Measurements: Height: 3.7cm (1.5in)
Obverse: gold and of half-arch and ogee border design containing gold foliate scrollwork set against a ground of black enamel centered on an oval panel of enamel surmounted by a diamond set fouled anchor within a border of eighteen pearls. Reverse: a glazed locket compartment containing a lock of hair, the gold border engraved ‘Rear Admiral John McKerlie’ / Died 12th Septr 1848. Aged 74 years’.
Rear Admiral John McKerlie (1774-1848) entered the Royal Navy as a volunteer in April 1794 having been at sea in the Atlantic and Baltic merchant service from a young age. Rated Able Seaman, he was sent from the receiving ship Royal William to join the elite frigate force based at Falmouth that cruised the Channel countering the activities of French commerce raiders. McKerlie was assigned to the frigate Arethusa (38) commanded by one of the most successful frigate captains of the day, Captain Sir Edward Pellew.
In early 1795 McKerlie followed Pellew into the 44-gun heavy frigate Indefatigable with the rate of Quarter-Gunner. Owing to a sound Scottish education and his knowledge of the sea McKerlie was soon acting as Indefatigable’s schoolmaster instructing the other eighteen ‘young gentleman’ of the gunroom in the specifics of their profession, having himself been appointed a midshipman. Throughout 1795 and 1796 he participated in the capture of the numerous French prizes which brought further fame and glory to Sir Edward Pellew. It was however early the next year that Indefatigable fought what is generally regarded as one of the boldest frigate actions of the French Revolutionary War.
On the dark and stormy night of 13 January 1797 the French 74 Droits de l’Homme was sighted off the Brittany coast. Pellew, recognizing that he was heavily outclassed, saw that the waves prevented his opponent from opening the lower gun ports and that the severe weather had caused the loss of the enemy’s topmasts. Seizing the initiative, Indefatigable closed followed by the frigate Amazon and raked the French ship of the line at every opportunity. The enemy replied with 4,000 canon balls over the next few hours until finally driven in to Audierne Bay irreparably damaged by British gunfire and the unabated gale. The sight of distant breakers however threatened the destruction of all three ships. Indefatigable, though with masts damaged and with four feet of water in her hold, alone just had time to alter course and escape.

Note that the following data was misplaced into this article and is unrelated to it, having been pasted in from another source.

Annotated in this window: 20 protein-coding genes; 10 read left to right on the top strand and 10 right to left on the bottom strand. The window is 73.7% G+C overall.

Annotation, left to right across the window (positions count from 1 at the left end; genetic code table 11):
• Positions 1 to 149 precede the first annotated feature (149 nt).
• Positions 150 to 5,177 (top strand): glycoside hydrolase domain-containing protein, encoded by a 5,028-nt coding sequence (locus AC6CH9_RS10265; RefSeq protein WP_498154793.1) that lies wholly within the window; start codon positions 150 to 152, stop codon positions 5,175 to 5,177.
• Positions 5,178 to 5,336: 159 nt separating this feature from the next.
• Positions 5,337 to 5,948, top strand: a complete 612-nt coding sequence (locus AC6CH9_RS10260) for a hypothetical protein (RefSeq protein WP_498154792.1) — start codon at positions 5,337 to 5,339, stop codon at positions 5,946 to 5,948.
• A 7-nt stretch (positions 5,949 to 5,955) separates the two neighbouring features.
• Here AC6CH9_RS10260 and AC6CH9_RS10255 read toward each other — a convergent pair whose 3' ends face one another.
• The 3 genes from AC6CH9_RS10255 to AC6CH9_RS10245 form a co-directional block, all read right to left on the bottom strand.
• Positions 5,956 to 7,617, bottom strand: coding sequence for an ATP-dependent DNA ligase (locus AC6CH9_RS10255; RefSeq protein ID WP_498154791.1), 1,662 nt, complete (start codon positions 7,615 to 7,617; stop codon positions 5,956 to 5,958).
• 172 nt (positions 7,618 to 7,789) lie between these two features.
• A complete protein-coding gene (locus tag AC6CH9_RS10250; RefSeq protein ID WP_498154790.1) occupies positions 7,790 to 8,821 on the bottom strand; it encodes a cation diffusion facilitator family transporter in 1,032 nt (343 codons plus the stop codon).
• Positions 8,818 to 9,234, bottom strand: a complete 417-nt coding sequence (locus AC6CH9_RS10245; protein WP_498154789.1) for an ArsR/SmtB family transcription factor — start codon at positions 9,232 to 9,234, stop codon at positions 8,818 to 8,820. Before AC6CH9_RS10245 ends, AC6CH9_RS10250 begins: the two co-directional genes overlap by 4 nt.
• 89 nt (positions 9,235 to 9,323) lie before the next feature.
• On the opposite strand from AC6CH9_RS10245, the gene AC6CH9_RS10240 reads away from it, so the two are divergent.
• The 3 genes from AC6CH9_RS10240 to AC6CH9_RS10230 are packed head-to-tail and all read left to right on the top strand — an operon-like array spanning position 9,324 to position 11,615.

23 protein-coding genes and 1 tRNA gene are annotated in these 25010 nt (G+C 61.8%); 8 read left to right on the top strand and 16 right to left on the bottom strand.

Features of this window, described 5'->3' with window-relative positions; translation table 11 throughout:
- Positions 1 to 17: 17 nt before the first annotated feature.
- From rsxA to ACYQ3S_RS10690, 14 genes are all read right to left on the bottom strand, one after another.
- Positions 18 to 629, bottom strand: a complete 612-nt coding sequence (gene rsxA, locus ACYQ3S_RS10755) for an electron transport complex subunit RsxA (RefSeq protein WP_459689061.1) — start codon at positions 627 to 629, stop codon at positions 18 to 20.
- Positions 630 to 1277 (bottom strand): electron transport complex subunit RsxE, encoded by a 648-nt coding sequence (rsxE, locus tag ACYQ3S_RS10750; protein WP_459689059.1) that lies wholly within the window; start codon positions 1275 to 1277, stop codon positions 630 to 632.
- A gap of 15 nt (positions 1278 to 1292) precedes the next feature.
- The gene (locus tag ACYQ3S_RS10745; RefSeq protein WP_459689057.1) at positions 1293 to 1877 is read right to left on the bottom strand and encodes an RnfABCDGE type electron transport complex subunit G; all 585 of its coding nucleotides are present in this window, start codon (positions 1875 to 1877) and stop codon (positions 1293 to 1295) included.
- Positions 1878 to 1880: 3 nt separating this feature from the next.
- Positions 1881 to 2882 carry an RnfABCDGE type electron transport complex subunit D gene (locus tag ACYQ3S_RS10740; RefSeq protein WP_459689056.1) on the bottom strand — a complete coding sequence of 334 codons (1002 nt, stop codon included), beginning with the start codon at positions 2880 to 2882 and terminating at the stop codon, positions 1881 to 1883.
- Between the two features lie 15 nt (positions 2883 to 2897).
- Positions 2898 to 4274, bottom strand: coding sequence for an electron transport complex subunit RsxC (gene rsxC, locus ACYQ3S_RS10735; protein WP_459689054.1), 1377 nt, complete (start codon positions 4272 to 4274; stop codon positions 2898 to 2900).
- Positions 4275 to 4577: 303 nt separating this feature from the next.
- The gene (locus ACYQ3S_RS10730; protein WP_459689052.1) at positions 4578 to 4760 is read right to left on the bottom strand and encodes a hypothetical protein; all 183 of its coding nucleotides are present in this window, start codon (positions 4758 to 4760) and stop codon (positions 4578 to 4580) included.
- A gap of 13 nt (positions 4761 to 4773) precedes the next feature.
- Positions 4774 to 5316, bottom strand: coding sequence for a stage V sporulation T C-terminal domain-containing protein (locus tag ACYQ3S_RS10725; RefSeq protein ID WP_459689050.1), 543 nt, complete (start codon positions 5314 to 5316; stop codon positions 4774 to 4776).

For Pellew the action was a triumph, Lord Spencer at the Admiralty acknowledging that for two frigates to destroy a ship of the line was ‘an exploit which has not I believe ever before graced our naval Annals’. For McKerlie the action was a trauma, costing him his right arm and a severe wound to the thigh. McKerlie's sacrifice was deeply felt Sir Edward Pellew whom he followed to his subsequent command, the mutinous ship of the line Impetueux. While serving aboard the Impetueux, McKerlie participated in numerous boat actions during the Quiberon expedition in 1800, and was present during the planning of a proposed attack on Belleisle. Marshall’s Royal Naval Biography relates how McKerlie ‘…not having heard how he was to be employed, went up to Sir Edward, interrupted him in a conversation with Major-General Maitland, and asking what part he was to act in the event of a debarkation taking place? The answer was “McKerlie you have lost one hand already, and if you loose the other you will not have anything to wipe your backside with; you will remain on board with the first lieutenant and fight the ship as she is to engage an 8-gun battery.”’
The loss of an arm did little to impede McKerlie’s career. He was regarded as a talented surveyor and draftsman, working at onetime with the celebrated civil engineer Thomas Telford. He was also considered a first class shot. He received his lieutenant’s commission in 1804 and served in H.M.S. Spartiate at the Battle of Trafalgar on 21 October 1805. He was present in the capture of Flushing and the Walcheren expedition, and commanded a squadron of ships stationed off Heligoland; oversaw the defence and retreat from Cuxhaven; and was responsible for destroying enemy shipping on the Braak.
Unable to get a command after 1813, McKerlie returned to his native Galloway where he married, Harriet, daughter of James Stewart of Cairnsmuir, had one daughter, Lillias (1821-1915), to either or both of whom the present brooch no doubt belonged. In a post service career McKerlie served as a local magistrate and operated commercial vessels from the port of Garlieston. After almost twenty years ashore, he made an unlikely returned to the Royal Navy as captain of the experimental frigate Vernon between 1834 and 1837. He was awarded a Pension for Wounds on 8 May 1816.
Despite the ever growing kudos that was accorded to Trafalgar veterans in the early Victorian age, it is perhaps with greater pride that Admiral McKerlie recalled his service under Pellew (or Lord Exmouth, as he became); and in 1847 was one of only eight surviving veterans who had lived long enough to apply for the Naval General Service Medal with a clasp for the Droits de L’Homme engagement. The following year, in 1848, he died at Corvisel House, Newton Stewart, at the age of seventy-three.
McKerlie, P.H., F.S.A. Scot., F.R.G.S.&C. (1878) ‘History of the lands and their owners in Galloway’, William Paterson, Edinburgh.
Marshall, Lieut. J., R.N. (1823-25) ‘Royal Naval Biography’, Pople, London
Noel-Smith, Hather, & Campbell, Lorna M. (2013) Merchant Adventurers: Alex McVicar and John McKerlie of H.M.S. Indefatigable, Paper presented at the Press Gangs, Conscripts and Professionals Conference, at the National Museum of the Royal Navy, Portsmouth, September 2013